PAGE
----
For a player who finished fourth at his position in fantasy points last season (224), Marshawn Lynch isn't garnering nearly enough credit this draft season.
Yes, he's the No. 6 player being selected thus far in terms of ESPN's ADP. That said, no member of the ADP top 10 has declined by as much in the past 10 days as Lynch, and examining the many sources that record ADP throughout the fantasy football industry, Lynch's stock ranges anywhere from the back end of the first round (picks 8-10) to the middle of the second (picks 14-16).
Lynch's critics have evidently come out in droves this preseason, making such wild accusations as "he has been overworked in recent years," "his holdout will adversely impact him statistically," "he'll suffer from a Super Bowl hangover" and "he reported to Seattle Seahawks camp in terrible shape."
Hogwash. Any such claim would need statistical merit to support it, and the evidence simply doesn't back up any of them.
Lynch has been overworked
Well, sure, that appears to be true, as Lynch's 901 rushing attempts the past three seasons combined lead the NFL (by 66 over Adrian Peterson). What that ignores, however, is that 901 carries over three seasons isn't an abusive workload, especially considering that Lynch never amassed more than 315 carries in those years, nor in any of his first seven seasons in the NFL. Between 1960 and 2012, there were 60 instances of a player amassing more than Lynch's 901 carries during a three-consecutive-year span; 36 of those resulted in three-year totals of 1,000 carries or more.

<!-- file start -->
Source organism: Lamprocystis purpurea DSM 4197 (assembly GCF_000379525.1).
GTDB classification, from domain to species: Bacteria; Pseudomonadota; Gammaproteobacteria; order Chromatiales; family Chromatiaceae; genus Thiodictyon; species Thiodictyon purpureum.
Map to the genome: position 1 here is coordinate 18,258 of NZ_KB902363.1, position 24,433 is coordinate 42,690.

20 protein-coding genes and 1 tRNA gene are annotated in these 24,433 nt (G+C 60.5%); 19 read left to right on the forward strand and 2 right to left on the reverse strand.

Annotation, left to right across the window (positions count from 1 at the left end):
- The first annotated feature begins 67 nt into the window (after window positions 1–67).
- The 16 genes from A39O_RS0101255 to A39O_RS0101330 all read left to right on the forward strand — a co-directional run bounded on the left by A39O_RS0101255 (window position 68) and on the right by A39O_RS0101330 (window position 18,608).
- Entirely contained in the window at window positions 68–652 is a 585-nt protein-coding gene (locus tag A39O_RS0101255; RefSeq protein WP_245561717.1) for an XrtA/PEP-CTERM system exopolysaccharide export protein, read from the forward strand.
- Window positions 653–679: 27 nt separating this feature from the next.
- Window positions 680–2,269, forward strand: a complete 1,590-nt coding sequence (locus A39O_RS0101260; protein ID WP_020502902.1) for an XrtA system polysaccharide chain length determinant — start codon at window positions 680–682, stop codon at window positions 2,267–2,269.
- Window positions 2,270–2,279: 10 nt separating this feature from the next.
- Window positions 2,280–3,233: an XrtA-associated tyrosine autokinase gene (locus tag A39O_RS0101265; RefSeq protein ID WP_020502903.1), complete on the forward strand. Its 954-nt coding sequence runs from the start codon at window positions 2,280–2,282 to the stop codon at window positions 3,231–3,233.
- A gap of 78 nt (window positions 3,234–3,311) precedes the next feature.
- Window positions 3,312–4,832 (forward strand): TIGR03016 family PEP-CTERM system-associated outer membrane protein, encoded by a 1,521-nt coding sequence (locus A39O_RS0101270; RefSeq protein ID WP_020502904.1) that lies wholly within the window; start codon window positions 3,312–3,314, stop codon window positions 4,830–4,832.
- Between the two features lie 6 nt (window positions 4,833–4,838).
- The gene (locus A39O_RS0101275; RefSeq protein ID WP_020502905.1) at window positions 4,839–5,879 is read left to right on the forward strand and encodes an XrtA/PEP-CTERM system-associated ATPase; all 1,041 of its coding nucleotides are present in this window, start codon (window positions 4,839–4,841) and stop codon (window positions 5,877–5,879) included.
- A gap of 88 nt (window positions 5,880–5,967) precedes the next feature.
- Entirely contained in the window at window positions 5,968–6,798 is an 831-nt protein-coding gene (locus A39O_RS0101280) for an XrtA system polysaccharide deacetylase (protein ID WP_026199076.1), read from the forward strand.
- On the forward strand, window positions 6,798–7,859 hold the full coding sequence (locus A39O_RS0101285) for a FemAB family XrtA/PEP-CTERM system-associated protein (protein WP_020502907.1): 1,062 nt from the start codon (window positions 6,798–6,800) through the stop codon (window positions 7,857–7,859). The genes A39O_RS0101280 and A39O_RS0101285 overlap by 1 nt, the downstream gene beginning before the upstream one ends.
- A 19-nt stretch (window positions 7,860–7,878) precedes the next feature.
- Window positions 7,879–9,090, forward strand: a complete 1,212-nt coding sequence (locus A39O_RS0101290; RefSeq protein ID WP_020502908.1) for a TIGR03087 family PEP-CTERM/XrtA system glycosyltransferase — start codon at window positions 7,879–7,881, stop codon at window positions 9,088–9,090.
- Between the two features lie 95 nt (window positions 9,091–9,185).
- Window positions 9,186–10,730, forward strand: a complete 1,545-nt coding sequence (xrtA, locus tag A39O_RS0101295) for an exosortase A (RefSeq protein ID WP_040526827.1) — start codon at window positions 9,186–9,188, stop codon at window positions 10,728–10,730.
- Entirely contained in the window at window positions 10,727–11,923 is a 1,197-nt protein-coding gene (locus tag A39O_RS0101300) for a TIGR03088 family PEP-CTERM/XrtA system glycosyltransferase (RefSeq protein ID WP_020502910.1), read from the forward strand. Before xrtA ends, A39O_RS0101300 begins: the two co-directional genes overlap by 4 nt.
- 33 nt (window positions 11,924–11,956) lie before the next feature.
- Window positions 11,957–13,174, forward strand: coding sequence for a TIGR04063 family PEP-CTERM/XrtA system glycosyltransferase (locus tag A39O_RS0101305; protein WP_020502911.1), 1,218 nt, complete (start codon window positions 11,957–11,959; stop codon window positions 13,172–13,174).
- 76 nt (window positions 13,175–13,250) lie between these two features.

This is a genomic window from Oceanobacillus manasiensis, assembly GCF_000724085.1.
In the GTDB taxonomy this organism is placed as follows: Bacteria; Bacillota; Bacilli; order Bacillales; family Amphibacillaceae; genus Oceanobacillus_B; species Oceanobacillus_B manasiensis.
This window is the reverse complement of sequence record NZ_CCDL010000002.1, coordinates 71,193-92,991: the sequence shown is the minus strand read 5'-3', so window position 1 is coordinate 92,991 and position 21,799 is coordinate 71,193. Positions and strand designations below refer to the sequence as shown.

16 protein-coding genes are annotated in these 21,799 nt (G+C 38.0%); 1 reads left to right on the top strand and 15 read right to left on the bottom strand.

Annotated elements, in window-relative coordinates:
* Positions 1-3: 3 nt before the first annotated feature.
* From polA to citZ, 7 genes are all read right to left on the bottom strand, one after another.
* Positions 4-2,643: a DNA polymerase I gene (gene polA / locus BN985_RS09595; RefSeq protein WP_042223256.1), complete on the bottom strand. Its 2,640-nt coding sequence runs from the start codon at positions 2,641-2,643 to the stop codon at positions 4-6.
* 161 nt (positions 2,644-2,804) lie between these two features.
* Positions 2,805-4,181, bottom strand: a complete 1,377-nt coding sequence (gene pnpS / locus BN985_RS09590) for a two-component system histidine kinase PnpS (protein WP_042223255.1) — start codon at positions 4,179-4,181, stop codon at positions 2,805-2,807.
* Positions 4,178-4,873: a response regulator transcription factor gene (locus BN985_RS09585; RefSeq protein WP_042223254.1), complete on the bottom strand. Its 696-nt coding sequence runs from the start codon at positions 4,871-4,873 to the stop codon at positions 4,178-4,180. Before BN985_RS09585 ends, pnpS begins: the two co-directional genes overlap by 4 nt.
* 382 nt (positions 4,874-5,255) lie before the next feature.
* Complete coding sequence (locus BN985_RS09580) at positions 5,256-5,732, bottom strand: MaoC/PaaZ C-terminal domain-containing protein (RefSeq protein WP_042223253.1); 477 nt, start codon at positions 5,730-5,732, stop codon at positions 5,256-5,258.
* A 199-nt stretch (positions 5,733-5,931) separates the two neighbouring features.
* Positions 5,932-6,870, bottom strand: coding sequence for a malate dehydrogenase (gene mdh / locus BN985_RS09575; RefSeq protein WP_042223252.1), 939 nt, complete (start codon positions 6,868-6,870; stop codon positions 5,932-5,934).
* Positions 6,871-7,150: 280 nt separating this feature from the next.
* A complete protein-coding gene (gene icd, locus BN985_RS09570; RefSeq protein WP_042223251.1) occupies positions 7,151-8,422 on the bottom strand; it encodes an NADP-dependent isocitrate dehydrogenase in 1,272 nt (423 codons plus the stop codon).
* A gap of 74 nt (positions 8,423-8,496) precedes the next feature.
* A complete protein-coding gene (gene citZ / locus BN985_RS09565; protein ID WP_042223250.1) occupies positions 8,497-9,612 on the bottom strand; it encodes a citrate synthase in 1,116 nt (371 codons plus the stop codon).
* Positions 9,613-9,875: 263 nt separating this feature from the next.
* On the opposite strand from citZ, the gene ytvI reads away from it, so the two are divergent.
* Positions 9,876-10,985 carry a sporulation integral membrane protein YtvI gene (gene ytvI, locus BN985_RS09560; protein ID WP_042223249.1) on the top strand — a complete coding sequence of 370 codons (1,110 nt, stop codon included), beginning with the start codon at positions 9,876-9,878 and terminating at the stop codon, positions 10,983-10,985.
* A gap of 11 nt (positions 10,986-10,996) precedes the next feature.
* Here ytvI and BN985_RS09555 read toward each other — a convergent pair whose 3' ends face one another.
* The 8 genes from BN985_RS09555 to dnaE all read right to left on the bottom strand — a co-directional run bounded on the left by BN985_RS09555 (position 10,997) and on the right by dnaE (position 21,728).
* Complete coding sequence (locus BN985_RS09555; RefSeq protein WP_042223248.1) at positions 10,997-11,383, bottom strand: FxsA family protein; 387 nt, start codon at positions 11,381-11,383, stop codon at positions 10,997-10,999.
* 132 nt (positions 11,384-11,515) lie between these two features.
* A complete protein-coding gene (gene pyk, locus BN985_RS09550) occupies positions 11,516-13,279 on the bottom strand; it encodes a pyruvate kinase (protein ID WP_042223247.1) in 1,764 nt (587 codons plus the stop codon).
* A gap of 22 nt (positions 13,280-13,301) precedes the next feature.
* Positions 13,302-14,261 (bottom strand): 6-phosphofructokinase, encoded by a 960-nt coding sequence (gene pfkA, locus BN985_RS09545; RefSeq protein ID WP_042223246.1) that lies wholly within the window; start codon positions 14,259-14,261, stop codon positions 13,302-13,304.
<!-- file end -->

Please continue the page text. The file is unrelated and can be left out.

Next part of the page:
The production of these players historically, too, shows no evidence of wear and tear at Lynch's usage level. The following chart breaks them down into three groups: Those who tallied 976 or more carries during the three-year span, those who had between 926 and 975, and those who had between 875 and 925, which is where Lynch would reside.
And, just for curiosity's sake, let's now examine only those players from the study who were of comparable age to Lynch: Those who were entering their follow-up seasons as either 28-year-olds (which Lynch is in 2014) or 29-year-olds:
As you can see, players within Lynch's workload range scarcely suffered in terms of fantasy production, losing less than one point per game overall and less than a quarter-point among the 28- and 29-year-olds. Yes, there's a drop-off, as the chart illustrates. That said, every running back coming off a productive, full-timer's season is at risk for similar statistical regression. Consider that of the 28 running backs to amass at least 100 fantasy points in 2012, the group declined, on average, by 1.2 fantasy points per game, in 2013. To criticize the heavily worked group for such a decline is unfair considering that fact.
Lynch's holdout will adversely impact him
This can be true depending upon the circumstances: Steven Jackson (2008), Chris Johnson (2011) and Maurice Jones-Drew (2012) are three of the more notable examples of players who struggled through poor years that began with a training camp holdout. The three combined for 14 games missed, 129.3 fantasy points per man and an average of 11.4 fantasy points per game (or 183 projected to a 16-game season).
But to compare Lynch to any of these three is also unfair for an important reason: Lynch reported to camp considerably earlier than any of them, agreeing to terms with the Seahawks on July 31, 21 days earlier than Jackson, 33 days earlier than Johnson and 34 days earlier than Jones-Drew. As a result of their holdouts, none of those three appeared in a preseason game, and while Lynch might not, either, he has a chance to do so if the Seahawks wish. That's an important difference, as in Jackson's, Johnson's and Jones-Drew's examples, it was their having missed the entirety -- or vast majority, in Jackson's case -- of the preseason that hurt their prospects.